The Line Becomes a River
by Francisco Cantú
It is hard to name an issue that roils nations, including ours, more than immigration these days. We need clear thinking on respecting borders, enforcing laws, and managing immigration systems. We also need to honor humane consideration for the suffering of people before, during, and after the immigration process runs its course. Why both? Americans who believe in The Great American Experiment and honor our history know the answer to that question.
We see the stark contrast between these dimensions of immigration up close and personal in Mr. Cantú’s beautifully crafted story. We meet his earlier self as a Border Patrol Officer, his later self as his life takes a different direction, and his friend, José Martinez and his family as they struggle to assemble a life out of chaos.
But for our club, I would not have read this book. I am grateful for that. The story would not let me go. Most of the Amazon reviewers seem to share that sentiment.
Authenticity requires real exposure; otherwise it is a matter of second hand opinion, however thoughtful it may be. This book is authentic. In this quality, the author follows in the footsteps of other impressive writers we have met, such as Matthew Desmond (Evicted), Kathryn Edin and H. Luke Shaefer ($2.00 a Day), Elizabeth Rosenthal (An American Sickness), and Greg Orman (A Declaration of Independents). These authors speak from personal involvement in their subject that goes far beyond what most of us would attempt. I am in awe of such commitment.
The complexities of our immigration situation are mind boggling. The easy way out is either not to think about it or just accept ideological dogma. Mr. Cantú does not let us off so easily. He takes us into the real world, back into his inner world, and out again into a personal tragedy that is invulnerable to solution. He shares a subscript of personal struggle with his own feelings, the incomprehensible paradox of our immigration institutions, and the classic human engagement with deeply felt personal loyalties.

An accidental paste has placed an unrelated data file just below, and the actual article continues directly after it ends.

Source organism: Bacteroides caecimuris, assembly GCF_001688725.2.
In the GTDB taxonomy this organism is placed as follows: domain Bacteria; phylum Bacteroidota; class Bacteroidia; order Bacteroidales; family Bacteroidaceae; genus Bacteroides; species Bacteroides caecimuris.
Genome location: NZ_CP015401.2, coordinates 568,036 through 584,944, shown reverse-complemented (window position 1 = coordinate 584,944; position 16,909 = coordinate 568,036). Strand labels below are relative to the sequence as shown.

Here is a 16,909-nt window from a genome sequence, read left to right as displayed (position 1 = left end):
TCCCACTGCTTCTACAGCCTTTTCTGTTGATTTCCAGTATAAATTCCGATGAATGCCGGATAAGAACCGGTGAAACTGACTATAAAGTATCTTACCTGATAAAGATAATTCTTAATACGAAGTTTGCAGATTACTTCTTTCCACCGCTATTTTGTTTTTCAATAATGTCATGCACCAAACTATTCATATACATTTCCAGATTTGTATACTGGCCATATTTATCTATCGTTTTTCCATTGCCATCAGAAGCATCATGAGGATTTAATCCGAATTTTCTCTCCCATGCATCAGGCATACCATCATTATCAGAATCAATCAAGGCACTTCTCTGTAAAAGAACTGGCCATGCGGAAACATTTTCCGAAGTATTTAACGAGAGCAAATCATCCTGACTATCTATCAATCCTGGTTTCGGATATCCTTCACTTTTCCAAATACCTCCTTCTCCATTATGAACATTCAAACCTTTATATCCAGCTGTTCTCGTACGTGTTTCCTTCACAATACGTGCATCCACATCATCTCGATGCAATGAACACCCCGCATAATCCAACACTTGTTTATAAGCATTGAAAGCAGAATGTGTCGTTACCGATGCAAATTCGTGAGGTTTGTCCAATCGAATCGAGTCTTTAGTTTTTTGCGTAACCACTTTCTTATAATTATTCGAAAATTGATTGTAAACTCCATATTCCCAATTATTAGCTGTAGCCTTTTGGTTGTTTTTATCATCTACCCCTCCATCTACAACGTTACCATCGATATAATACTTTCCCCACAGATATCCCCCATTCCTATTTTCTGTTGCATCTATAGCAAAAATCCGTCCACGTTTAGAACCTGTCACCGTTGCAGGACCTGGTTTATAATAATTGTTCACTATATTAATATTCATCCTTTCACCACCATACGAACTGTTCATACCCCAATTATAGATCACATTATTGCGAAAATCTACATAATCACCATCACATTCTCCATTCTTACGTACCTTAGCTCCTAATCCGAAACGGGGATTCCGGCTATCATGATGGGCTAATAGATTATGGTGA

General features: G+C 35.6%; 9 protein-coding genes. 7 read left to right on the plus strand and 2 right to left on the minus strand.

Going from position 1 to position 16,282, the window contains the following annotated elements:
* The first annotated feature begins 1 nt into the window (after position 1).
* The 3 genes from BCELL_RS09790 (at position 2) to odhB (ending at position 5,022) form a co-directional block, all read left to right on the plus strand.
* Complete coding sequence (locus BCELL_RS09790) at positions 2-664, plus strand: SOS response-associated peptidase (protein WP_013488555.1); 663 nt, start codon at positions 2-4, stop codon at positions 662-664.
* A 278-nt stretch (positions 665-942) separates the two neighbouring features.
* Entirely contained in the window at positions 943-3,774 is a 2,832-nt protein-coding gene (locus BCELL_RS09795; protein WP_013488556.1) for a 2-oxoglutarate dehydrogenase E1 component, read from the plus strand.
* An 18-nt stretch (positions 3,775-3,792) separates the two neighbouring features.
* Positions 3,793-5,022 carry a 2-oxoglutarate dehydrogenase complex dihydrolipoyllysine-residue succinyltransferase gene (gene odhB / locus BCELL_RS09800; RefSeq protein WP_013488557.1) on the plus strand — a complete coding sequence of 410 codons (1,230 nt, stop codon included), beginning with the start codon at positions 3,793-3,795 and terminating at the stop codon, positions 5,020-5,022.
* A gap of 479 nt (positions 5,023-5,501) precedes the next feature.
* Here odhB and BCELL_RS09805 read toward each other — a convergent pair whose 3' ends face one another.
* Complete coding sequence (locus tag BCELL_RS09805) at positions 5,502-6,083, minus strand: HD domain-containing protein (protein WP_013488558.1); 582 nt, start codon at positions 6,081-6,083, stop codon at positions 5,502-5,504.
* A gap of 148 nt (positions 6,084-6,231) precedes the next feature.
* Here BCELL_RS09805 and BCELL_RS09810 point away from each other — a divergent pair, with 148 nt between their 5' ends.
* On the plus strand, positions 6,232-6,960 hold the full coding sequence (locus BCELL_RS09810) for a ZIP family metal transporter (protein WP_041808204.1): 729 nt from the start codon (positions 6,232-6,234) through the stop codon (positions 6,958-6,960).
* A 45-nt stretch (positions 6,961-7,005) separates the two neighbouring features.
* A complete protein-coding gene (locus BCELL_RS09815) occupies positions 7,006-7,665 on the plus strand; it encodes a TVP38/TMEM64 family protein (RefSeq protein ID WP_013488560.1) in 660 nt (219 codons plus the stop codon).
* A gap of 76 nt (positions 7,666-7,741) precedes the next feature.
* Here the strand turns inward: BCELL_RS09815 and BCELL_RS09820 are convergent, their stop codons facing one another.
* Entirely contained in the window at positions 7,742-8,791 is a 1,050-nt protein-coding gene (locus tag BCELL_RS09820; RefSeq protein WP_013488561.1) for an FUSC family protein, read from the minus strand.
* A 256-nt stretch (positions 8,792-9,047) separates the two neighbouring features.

He does not let himself off easy. Nor us, either.
My first impression of Francisco is his encounter with animals: a mountain lion, a snake, and a little bird. Animals often reveal more about us than we tell ourselves. So it is with him.
Some find his sudden shift in narrative and lyric form unsettling; I found the excursions from reality, to musing, to personal conversation highly revealing. That is what life is actually like.
If there is one single insight to be gained from reading this book it is that our relationships with immigrants from south of the border are far more complex than we like to admit. There is more than one agenda to be satisfied in how we proceed; Francisco Cantú helps us understand what they look and feel like. No one needs to tell us that getting there isn’t going to be easy. Not getting there will be a renunciation of all we have stood for as we seek to make good on the promise of the founding fathers.
We read, of course, to become better informed. This book surely achieves that. We also sometimes read to figure out what kind of action makes sense. That also happened. As with most of us in this club, we place a high priority on achieving voting rights universally for independent voters. The book club offers us myriad answers to the the question of why we seek enfranchisement. Those answers lie in the lives we live as Americans and the values we hold dear—most of which require a combination of passion, intelligence, forbearance, persistence, and—yes—eventually, compromise, for sustainable resolution.
In this case, the power of forces at play at a personal and institutional level so artfully exposed by Francisco Cantú stimulated in me ideas of actions that might make a difference. I will share them soon with our two Senators from Arizona. If the ideas succeed in getting an audience and making a difference, I will blame Mr. Cantú. He would be justified in thinking that credit would be more appropriate. So, in fact, would I.
I can think of a lot of people I wish would read this book. Almost all of them are elected.
Al Bell lives in Peoria, AZ and is an activist with Independent Voters for Arizona. Al is a member of Independent Voting’s Eyes on 2020 National Cabinet, working to get the 2020 presidential primaries open to independents across the country.